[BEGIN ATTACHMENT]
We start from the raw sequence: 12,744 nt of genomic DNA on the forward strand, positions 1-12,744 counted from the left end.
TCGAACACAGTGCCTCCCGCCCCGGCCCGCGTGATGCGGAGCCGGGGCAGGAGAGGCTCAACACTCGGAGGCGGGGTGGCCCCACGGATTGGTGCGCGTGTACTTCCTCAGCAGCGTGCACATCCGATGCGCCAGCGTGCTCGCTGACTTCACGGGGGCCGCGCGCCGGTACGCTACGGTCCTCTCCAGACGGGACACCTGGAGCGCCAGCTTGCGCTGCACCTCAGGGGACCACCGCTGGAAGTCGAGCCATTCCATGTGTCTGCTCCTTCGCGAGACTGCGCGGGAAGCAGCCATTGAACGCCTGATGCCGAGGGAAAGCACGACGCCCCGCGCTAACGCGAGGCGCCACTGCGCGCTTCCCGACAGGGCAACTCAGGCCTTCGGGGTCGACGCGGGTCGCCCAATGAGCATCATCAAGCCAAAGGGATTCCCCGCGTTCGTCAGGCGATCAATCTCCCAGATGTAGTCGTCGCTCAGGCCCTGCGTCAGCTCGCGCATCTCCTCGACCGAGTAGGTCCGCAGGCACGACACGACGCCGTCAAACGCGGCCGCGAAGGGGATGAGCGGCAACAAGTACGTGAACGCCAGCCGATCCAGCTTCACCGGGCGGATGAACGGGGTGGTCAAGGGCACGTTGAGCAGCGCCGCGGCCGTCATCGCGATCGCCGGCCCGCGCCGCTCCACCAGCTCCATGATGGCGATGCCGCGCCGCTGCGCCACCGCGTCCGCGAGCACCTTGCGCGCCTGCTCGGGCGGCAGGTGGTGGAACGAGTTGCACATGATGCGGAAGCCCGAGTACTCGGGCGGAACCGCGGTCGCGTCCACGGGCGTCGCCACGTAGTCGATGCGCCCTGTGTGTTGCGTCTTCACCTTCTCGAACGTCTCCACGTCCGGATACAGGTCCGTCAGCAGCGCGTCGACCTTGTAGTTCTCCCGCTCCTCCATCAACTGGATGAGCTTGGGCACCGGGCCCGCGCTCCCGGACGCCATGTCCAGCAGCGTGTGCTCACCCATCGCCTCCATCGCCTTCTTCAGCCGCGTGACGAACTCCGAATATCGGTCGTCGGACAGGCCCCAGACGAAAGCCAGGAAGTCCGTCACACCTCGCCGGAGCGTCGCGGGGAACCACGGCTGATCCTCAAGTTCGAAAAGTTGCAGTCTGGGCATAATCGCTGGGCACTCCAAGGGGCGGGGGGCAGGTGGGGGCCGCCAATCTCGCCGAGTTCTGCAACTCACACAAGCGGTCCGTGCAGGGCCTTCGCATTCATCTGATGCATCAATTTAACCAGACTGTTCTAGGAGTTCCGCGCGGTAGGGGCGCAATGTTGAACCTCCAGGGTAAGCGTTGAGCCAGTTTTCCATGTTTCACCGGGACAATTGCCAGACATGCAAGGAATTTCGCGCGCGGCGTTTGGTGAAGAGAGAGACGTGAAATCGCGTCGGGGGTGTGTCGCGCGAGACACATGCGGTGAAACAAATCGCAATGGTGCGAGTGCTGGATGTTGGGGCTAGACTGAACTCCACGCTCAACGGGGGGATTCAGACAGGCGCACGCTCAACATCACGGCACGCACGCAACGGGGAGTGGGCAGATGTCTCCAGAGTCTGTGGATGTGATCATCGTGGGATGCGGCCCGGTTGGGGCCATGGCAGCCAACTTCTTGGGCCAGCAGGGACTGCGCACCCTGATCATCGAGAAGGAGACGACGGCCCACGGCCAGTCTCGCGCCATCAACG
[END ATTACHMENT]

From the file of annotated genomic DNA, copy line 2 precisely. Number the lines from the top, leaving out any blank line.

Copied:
TCGAACACAGTGCCTCCCGCCCCGGCCCGCGTGATGCGGAGCCGGGGCAGGAGAGGCTCAACACTCGGAGGCGGGGTGGCCCCACGGATTGGTGCGCGTGTACTTCCTCAGCAGCGTGCACATCCGATGCGCCAGCGTGCTCGCTGACTTCACGGGGGCCGCGCGCCGGTACGCTACGGTCCTCTCCAGACGGGACACCTGGAGCGCCAGCTTGCGCTGCACCTCAGGGGACCACCGCTGGAAGTCGAGCCATTCCATGTGTCTGCTCCTTCGCGAGACTGCGCGGGAAGCAGCCATTGAACGCCTGATGCCGAGGGAAAGCACGACGCCCCGCGCTAACGCGAGGCGCCACTGCGCGCTTCCCGACAGGGCAACTCAGGCCTTCGGGGTCGACGCGGGTCGCCCAATGAGCATCATCAAGCCAAAGGGATTCCCCGCGTTCGTCAGGCGATCAATCTCCCAGATGTAGTCGTCGCTCAGGCCCTGCGTCAGCTCGCGCATCTCCTCGACCGAGTAGGTCCGCAGGCACGACACGACGCCGTCAAACGCGGCCGCGAAGGGGATGAGCGGCAACAAGTACGTGAACGCCAGCCGATCCAGCTTCACCGGGCGGATGAACGGGGTGGTCAAGGGCACGTTGAGCAGCGCCGCGGCCGTCATCGCGATCGCCGGCCCGCGCCGCTCCACCAGCTCCATGATGGCGATGCCGCGCCGCTGCGCCACCGCGTCCGCGAGCACCTTGCGCGCCTGCTCGGGCGGCAGGTGGTGGAACGAGTTGCACATGATGCGGAAGCCCGAGTACTCGGGCGGAACCGCGGTCGCGTCCACGGGCGTCGCCACGTAGTCGATGCGCCCTGTGTGTTGCGTCTTCACCTTCTCGAACGTCTCCACGTCCGGATACAGGTCCGTCAGCAGCGCGTCGACCTTGTAGTTCTCCCGCTCCTCCATCAACTGGATGAGCTTGGGCACCGGGCCCGCGCTCCCGGACGCCATGTCCAGCAGCGTGTGCTCACCCATCGCCTCCATCGCCTTCTTCAGCCGCGTGACGAACTCCGAATATCGGTCGTCGGACAGGCCCCAGACGAAAGCCAGGAAGTCCGTCACACCTCGCCGGAGCGTCGCGGGGAACCACGGCTGATCCTCAAGTTCGAAAAGTTGCAGTCTGGGCATAATCGCTGGGCACTCCAAGGGGCGGGGGGCAGGTGGGGGCCGCCAATCTCGCCGAGTTCTGCAACTCACACAAGCGGTCCGTGCAGGGCCTTCGCATTCATCTGATGCATCAATTTAACCAGACTGTTCTAGGAGTTCCGCGCGGTAGGGGCGCAATGTTGAACCTCCAGGGTAAGCGTTGAGCCAGTTTTCCATGTTTCACCGGGACAATTGCCAGACATGCAAGGAATTTCGCGCGCGGCGTTTGGTGAAGAGAGAGACGTGAAATCGCGTCGGGGGTGTGTCGCGCGAGACACATGCGGTGAAACAAATCGCAATGGTGCGAGTGCTGGATGTTGGGGCTAGACTGAACTCCACGCTCAACGGGGGGATTCAGACAGGCGCACGCTCAACATCACGGCACGCACGCAACGGGGAGTGGGCAGATGTCTCCAGAGTCTGTGGATGTGATCATCGTGGGATGCGGCCCGGTTGGGGCCATGGCAGCCAACTTCTTGGGCCAGCAGGGACTGCGCACCCTGATCATCGAGAAGGAGACGACGGCCCACGGCCAGTCTCGCGCCATCAACG